Breakout Star of the Year 2020: Hamza Haq

The star of CTV's Transplant has emerged as one of Canadian television's leading lights, garnering international acclaim and shifting the way Muslims have historically been portrayed on screen.

pb.34149.boty2020_2000x1200 (1)As 2020 draws to a close Playback is announcing its Best of the Year, an annual recognition of the people, companies and projects that set themselves apart from the pack. Due to the unprecedented challenges faced across the sector, this year’s selections were especially tough, as the examples of resilience, ingenuity, quick thinking and collaboration on display were too numerous to mention. Check back throughout the week as we name our Best of the Year for 2020.

After being beamed into the homes of millions across the world – in prime time – and shifting the way Muslims have historically been portrayed on screen, Hamza Haq is having a year that most actors can only dream of.

At the top of 2020, Haq was wrapping production on CTV’s Transplant (Sphère Média Plus), his first performance in a leading role. Next, in February, he found himself on the red carpet at the 70th Berlin Film Festival as Philippe Falardeau’s My Salinger Year, in which he played a smaller role, opened the festival. Shortly after he flew to Los Angeles for three days, took meetings with three talent agencies and landed representation with Anonymous Content. To top things off, Transplant became a ratings hit in Canada, attracting 1.3 million viewers (AMA) in its premiere and garnering plaudits as a reframing of the traditional medical procedural from the perspective of a Syrian refugee.

While the pandemic has stifled some of that momentum, Haq’s star has only continued to rise as Transplant has become a hit south of the border, winning its 10 p.m. timeslot when it premiered on NBC on Sept. 1, and received a second-season order from the U.S. network. Along the way, Haq has also made a piece of U.S. TV history: as the first Muslim actor to play a Muslim character in a lead role on American network television.

For Haq, who was born in Saudi Arabia to Pakistani parents before moving to Canada at age nine, the role of Dr. Bashir “Bash” Hamed represents a departure from the roles that were available during his earlier career.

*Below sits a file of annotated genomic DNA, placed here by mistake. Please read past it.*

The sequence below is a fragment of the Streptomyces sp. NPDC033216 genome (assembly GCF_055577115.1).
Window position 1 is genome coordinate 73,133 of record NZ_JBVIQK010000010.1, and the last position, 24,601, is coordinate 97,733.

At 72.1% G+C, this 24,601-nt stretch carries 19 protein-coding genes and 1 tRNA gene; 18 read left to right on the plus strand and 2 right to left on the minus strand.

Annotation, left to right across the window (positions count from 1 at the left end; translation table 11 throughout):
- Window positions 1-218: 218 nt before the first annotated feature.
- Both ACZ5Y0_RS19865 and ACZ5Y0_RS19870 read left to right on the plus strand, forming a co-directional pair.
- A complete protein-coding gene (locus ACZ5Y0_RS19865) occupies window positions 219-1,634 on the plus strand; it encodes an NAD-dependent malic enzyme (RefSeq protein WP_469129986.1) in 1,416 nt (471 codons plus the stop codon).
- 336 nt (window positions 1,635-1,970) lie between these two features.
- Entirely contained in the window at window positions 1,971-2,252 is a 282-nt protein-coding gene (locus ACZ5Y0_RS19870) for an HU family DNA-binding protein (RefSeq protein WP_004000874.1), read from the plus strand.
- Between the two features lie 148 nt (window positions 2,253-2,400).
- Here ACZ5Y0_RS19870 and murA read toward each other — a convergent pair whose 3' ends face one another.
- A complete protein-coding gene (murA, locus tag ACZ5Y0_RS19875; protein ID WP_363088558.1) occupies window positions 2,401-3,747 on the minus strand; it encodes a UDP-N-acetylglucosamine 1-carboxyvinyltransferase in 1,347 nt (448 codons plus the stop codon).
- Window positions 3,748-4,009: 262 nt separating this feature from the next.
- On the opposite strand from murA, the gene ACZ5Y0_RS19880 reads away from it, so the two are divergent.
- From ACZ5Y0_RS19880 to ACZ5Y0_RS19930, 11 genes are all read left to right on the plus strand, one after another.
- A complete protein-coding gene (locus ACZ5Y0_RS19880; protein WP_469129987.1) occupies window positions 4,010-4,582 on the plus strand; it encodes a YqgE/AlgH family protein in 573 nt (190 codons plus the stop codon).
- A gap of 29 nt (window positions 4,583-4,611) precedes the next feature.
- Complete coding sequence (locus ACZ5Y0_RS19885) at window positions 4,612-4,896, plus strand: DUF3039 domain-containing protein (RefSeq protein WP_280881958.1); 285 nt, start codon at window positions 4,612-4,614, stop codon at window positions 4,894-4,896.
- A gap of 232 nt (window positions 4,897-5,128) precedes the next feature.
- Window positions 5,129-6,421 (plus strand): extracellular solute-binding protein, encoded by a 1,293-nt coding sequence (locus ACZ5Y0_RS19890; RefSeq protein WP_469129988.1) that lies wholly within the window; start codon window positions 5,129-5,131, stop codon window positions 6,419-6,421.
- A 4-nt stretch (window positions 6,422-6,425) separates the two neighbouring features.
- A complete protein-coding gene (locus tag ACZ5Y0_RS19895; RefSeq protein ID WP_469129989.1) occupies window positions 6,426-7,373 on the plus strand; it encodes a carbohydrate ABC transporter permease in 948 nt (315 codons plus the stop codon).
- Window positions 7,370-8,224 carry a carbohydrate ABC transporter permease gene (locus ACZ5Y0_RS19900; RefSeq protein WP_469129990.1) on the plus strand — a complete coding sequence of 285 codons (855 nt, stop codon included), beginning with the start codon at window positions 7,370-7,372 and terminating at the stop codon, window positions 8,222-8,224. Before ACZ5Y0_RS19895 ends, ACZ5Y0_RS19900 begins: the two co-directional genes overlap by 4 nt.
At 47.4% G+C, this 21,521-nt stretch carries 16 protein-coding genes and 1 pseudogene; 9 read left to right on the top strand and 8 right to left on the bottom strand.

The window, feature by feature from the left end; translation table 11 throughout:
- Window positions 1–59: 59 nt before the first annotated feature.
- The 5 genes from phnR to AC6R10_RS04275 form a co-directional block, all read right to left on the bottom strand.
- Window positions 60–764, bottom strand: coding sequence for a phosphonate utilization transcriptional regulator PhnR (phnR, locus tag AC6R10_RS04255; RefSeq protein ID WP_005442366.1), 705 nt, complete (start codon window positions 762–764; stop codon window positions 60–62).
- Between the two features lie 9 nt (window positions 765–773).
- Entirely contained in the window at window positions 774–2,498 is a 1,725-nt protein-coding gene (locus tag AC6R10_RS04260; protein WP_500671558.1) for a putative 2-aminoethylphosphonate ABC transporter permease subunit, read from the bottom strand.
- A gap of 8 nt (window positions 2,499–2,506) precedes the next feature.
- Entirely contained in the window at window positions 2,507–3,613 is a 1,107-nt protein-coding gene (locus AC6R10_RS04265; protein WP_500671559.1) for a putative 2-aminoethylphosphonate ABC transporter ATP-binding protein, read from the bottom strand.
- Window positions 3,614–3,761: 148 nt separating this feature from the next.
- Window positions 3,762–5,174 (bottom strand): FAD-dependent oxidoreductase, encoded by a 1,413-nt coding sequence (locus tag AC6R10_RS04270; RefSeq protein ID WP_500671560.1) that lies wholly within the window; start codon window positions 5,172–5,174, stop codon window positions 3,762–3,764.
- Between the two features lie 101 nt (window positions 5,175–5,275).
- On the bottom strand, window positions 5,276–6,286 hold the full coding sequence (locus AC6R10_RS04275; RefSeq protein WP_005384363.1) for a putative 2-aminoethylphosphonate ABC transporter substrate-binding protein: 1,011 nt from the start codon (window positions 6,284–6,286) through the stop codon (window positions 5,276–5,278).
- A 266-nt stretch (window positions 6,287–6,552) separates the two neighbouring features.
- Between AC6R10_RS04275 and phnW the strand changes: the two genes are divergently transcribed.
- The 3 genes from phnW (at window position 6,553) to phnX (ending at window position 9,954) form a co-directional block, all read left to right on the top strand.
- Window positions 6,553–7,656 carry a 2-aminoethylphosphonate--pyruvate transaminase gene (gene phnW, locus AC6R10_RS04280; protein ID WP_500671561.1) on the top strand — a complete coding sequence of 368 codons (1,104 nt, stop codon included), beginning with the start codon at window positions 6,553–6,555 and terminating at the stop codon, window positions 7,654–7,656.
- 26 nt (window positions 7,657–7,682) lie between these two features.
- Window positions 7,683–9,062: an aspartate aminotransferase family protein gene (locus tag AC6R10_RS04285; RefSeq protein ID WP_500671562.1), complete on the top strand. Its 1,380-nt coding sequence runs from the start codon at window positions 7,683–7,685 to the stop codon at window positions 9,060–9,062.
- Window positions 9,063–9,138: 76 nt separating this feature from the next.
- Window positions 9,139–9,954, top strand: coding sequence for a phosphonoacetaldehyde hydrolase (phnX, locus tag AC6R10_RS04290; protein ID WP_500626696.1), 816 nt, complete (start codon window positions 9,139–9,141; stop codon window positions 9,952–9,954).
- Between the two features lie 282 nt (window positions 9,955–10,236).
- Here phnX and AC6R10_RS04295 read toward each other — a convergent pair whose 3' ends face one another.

“I’m very grateful to get this opportunity to do something different than what, historically, I’ve been asked to play as a Muslim man in Canada,” he says, adding that his early career was mainly spent playing “a lot of angry, miscellaneous Arabs.”

Despite the narrow range of roles previously offered to him, Haq’s unshakeable self-belief enabled him to dream that he could, or would, lead a show one day. And after landing his breakthrough role, he plans on using the platform to introduce audiences characters, stories and shades of grey they haven’t seen before.

“I think it’s great to have diversity and representation, but I think it’s even more important to have diversity within representation. Arab or Muslim characters are so often portrayed as either victims – hard done by, or experiencing trauma – or the villains. I’m more interested in exploring the inbetween of all of that,” he says.

While Haq’s emergence as a rising star has undoubtedly been solidified in 2020, it was his work on CBC’s This Life and CTV’s The Indian Detective that laid the foundation for his leading role as the gifted but impulsive foreign-trained emergency doctor.

On This Life, Haq had worked with Transplant creator and showrunner Joseph Kay, striking up a positive working relationship to the extent that when Kay started working on his next project – a then-untitled refugee story about a Syrian doctor – he asked Haq to be a consultant as he created the lead character.